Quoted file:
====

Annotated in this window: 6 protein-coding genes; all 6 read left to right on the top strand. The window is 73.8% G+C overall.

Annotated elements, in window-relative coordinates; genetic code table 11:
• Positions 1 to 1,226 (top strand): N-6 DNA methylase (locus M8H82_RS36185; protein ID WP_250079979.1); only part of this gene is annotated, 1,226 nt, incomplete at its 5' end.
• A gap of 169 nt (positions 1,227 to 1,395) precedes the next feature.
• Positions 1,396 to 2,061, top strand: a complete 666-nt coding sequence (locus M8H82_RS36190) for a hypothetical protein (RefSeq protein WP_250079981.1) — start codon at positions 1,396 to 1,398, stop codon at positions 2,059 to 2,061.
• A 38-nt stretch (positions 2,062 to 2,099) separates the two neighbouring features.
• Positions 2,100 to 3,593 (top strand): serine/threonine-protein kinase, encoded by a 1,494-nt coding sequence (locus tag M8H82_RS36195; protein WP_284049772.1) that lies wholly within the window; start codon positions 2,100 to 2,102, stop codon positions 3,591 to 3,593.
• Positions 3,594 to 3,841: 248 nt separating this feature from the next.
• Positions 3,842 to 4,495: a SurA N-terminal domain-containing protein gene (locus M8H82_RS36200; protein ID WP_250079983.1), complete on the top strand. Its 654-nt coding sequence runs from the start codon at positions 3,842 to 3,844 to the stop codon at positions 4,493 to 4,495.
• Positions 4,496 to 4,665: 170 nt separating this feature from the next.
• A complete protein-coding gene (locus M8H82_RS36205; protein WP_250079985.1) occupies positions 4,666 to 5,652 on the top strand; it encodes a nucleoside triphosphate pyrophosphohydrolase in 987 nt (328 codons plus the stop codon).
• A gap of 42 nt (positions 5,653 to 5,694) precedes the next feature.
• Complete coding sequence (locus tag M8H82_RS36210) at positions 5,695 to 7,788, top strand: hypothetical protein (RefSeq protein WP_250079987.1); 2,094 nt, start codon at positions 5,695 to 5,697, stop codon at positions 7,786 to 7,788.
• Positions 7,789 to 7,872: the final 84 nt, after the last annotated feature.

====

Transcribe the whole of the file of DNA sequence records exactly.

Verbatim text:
Annotated in this window: 6 protein-coding genes; all 6 read left to right on the top strand. The window is 73.8% G+C overall.

Annotated elements, in window-relative coordinates; genetic code table 11:
• Positions 1 to 1,226 (top strand): N-6 DNA methylase (locus M8H82_RS36185; protein ID WP_250079979.1); only part of this gene is annotated, 1,226 nt, incomplete at its 5' end.
• A gap of 169 nt (positions 1,227 to 1,395) precedes the next feature.
• Positions 1,396 to 2,061, top strand: a complete 666-nt coding sequence (locus M8H82_RS36190) for a hypothetical protein (RefSeq protein WP_250079981.1) — start codon at positions 1,396 to 1,398, stop codon at positions 2,059 to 2,061.
• A 38-nt stretch (positions 2,062 to 2,099) separates the two neighbouring features.
• Positions 2,100 to 3,593 (top strand): serine/threonine-protein kinase, encoded by a 1,494-nt coding sequence (locus tag M8H82_RS36195; protein WP_284049772.1) that lies wholly within the window; start codon positions 2,100 to 2,102, stop codon positions 3,591 to 3,593.
• Positions 3,594 to 3,841: 248 nt separating this feature from the next.
• Positions 3,842 to 4,495: a SurA N-terminal domain-containing protein gene (locus M8H82_RS36200; protein ID WP_250079983.1), complete on the top strand. Its 654-nt coding sequence runs from the start codon at positions 3,842 to 3,844 to the stop codon at positions 4,493 to 4,495.
• Positions 4,496 to 4,665: 170 nt separating this feature from the next.
• A complete protein-coding gene (locus M8H82_RS36205; protein WP_250079985.1) occupies positions 4,666 to 5,652 on the top strand; it encodes a nucleoside triphosphate pyrophosphohydrolase in 987 nt (328 codons plus the stop codon).
• A gap of 42 nt (positions 5,653 to 5,694) precedes the next feature.
• Complete coding sequence (locus tag M8H82_RS36210) at positions 5,695 to 7,788, top strand: hypothetical protein (RefSeq protein WP_250079987.1); 2,094 nt, start codon at positions 5,695 to 5,697, stop codon at positions 7,786 to 7,788.
• Positions 7,789 to 7,872: the final 84 nt, after the last annotated feature.